APRIL ASHLEY was a transgender model and campaigner who was one of the first Britons to undergo a sex change.
But who was she, and was she married?
Who was April Ashley?
April Ashley was an actress, model and trans-pioneer.
Born into a working class family in Liverpool in 1935, she was one of nine children, and joined the merchant navy as teen.
She then spent time in a psychiatric unit after being put ashore following repeated suicide attempts.
In 1960 she underwent the procedure in Morocco, becoming one of the first Britains to undergo sex-change surgery.
She appeared in British Vogue and picked up credits as an actress, including a small role in comedy The Road to Hong Kong (1962).
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But in 1961, her career was cut short when newspaper Sunday People outed her as transgender.
She opened a restaurant in London’s Knightsbridge called April and Desmond’s, though the scrutiny she faced following a humiliating court case against her first husband was overwhelming.
She returned to Britain in 2005, and was legally recognised as woman following the Gender Recognition Act.
In 2012, she was made an MBE for her work as a campaigner for trans rights and equality.
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She died aged 86 in December 2021.
What is The Extraordinary Life of April Ashley documentary about?
The Extraordinary Life of April Ashley is a Channel 4 documentary about the trailblazing model’s life.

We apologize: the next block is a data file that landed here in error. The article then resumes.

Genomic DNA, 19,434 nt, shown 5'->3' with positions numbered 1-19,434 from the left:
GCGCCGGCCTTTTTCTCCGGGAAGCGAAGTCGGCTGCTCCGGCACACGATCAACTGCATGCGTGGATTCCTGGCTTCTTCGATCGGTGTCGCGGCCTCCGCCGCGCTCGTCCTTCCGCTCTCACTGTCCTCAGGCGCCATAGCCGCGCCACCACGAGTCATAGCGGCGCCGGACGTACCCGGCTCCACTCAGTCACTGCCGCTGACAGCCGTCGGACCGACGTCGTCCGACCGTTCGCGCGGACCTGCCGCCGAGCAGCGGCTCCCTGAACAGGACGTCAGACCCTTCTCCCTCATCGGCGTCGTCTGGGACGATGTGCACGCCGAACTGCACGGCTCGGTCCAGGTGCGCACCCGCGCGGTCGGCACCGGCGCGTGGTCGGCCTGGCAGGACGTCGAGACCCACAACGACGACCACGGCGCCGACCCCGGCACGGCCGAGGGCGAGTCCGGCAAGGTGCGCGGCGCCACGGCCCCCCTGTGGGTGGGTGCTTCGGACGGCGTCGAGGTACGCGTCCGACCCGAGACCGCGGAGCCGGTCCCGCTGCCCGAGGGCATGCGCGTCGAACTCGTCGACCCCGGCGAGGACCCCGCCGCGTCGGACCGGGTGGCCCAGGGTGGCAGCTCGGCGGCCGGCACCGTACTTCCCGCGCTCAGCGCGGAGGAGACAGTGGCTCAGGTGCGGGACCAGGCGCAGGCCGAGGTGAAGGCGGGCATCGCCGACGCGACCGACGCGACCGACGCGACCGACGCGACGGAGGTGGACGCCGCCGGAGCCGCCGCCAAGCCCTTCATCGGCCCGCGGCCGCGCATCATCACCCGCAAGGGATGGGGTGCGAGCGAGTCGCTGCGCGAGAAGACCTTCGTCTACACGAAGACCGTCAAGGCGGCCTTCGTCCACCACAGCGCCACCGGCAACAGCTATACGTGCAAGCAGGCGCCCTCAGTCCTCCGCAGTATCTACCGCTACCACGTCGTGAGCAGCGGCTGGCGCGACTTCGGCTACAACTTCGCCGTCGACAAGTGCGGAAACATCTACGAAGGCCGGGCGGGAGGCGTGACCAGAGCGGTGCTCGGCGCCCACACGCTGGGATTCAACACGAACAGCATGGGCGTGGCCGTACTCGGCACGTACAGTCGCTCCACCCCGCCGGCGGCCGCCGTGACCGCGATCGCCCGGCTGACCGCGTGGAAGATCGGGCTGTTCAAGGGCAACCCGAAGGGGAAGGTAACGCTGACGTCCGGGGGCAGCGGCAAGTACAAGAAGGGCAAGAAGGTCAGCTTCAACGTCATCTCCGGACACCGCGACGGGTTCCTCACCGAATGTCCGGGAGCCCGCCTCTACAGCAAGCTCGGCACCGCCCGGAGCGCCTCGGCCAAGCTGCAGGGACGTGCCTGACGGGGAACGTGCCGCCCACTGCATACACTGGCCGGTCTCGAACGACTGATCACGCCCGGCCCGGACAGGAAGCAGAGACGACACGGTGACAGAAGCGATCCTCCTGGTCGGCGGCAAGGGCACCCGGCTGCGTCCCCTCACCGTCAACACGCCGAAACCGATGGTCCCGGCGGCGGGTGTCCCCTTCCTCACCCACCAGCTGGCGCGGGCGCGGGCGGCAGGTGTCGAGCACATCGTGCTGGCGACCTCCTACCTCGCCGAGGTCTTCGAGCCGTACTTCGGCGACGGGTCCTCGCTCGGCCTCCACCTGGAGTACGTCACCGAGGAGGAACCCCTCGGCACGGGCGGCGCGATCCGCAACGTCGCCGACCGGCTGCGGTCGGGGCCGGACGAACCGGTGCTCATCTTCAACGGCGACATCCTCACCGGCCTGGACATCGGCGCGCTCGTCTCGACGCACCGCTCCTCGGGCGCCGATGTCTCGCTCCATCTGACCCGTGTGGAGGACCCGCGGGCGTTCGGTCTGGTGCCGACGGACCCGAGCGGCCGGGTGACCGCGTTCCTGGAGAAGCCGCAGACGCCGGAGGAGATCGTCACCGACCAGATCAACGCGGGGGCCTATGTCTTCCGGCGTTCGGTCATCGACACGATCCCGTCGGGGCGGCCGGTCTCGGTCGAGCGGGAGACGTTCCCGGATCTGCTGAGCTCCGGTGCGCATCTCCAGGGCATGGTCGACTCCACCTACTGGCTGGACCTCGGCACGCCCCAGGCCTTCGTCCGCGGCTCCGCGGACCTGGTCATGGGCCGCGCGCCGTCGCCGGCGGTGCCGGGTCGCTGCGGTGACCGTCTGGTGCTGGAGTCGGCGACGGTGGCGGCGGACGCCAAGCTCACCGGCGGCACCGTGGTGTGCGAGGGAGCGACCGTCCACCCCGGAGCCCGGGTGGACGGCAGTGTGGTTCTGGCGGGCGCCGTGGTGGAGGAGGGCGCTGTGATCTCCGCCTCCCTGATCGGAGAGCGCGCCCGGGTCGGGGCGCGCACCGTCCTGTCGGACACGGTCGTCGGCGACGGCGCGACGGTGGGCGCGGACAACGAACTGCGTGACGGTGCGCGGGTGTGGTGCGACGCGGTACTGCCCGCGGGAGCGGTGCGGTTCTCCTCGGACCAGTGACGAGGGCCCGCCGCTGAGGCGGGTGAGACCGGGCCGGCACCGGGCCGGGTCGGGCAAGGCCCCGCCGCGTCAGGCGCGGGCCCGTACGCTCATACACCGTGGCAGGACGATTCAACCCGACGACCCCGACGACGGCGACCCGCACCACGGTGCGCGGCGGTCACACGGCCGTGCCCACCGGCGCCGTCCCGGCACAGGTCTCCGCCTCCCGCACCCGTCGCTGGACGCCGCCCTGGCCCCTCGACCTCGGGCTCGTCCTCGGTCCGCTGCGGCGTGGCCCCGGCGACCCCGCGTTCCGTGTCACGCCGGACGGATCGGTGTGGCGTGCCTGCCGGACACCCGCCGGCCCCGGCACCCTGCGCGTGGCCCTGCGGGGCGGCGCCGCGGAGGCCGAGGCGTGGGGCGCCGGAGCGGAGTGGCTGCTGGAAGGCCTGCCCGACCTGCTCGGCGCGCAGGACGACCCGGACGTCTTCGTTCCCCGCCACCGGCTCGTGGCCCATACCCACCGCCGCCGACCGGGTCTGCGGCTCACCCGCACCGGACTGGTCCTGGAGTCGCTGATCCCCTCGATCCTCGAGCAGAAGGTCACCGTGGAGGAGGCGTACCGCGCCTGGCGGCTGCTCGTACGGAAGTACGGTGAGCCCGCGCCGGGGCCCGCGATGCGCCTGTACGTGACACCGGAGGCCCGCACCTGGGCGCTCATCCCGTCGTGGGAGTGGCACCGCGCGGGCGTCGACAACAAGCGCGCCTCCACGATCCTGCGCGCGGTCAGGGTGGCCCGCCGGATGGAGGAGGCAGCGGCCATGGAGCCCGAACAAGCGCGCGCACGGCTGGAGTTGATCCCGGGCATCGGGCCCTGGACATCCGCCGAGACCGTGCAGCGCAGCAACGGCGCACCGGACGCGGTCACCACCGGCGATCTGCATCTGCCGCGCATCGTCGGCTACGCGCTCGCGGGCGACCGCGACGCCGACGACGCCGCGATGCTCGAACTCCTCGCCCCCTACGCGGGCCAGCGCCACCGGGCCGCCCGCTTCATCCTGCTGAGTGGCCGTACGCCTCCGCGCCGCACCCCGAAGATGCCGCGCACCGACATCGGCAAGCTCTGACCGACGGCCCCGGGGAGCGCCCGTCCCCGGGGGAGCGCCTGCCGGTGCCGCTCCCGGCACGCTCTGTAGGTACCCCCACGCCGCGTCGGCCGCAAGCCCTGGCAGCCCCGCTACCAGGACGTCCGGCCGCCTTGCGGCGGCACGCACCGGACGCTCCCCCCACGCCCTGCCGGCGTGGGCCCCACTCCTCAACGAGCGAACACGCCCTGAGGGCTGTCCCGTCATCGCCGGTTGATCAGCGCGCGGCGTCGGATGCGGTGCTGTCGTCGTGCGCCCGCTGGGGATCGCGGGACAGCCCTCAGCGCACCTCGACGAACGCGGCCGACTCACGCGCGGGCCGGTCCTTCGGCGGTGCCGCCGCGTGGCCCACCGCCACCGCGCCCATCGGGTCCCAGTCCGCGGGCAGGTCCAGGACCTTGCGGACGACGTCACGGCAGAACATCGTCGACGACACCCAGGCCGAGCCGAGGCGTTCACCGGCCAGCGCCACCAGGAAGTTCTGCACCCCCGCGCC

The programme is part of the channel’s Pride celebrations, and according to its website is ‘the epic story of the model, dancer, and transgender pioneer who changed Britain’.
It will be available to watch at 10pm on Monday, July 4, 2022.
Was April Ashley married and did she have children?
April was married twice.
The first was to aristocrat Arthur Cameron Corbett in 1963.
Their divorce in 1970 established a legal precedent when the judge ruled that the marriage was invalid on the basis that April was “born male”, and sex couldn’t be legally changed.
She later said the decision was “cruel”.
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She married second husband Jeffrey West in the 1980s, and divorced after about a decade according to The New York Times.
She was not known to have had any children.
You’re Not Alone
EVERY 90 minutes in the UK a life is lost to suicide.
It doesn’t discriminate, touching the lives of people in every corner of society – from the homeless and unemployed to builders and doctors, reality stars and footballers.
It’s the biggest killer of people under the age of 35, more deadly than cancer and car crashes.
And men are three times more likely to take their own life than women.
Yet it’s rarely spoken of, a taboo that threatens to continue its deadly rampage unless we all stop and take notice, now.
That is why The Sun launched the You’re Not Alone campaign.
The aim is that by sharing practical advice, raising awareness and breaking down the barriers people face when talking about their mental health, we can all do our bit to help save lives.
Let’s all vow to ask for help when we need it, and listen out for others… You’re Not Alone.
If you, or anyone you know, needs help dealing with mental health problems, the following organisations provide support:
- CALM, www.thecalmzone.net, 0800 585 858
- Heads Together, www.headstogether.org.uk
- Mind, www.mind.org.uk, 0300 123 3393
- Papyrus, www.papyrus-uk.org, 0800 068 41 41
- Samaritans, www.samaritans.org, 116 123
- Movember, www.uk.movember.com
- Anxiety UK www.anxietyuk.org.uk, 03444 775 774 Monday-Friday 9.30am-10pm, Saturday/Sunday 10am-8pm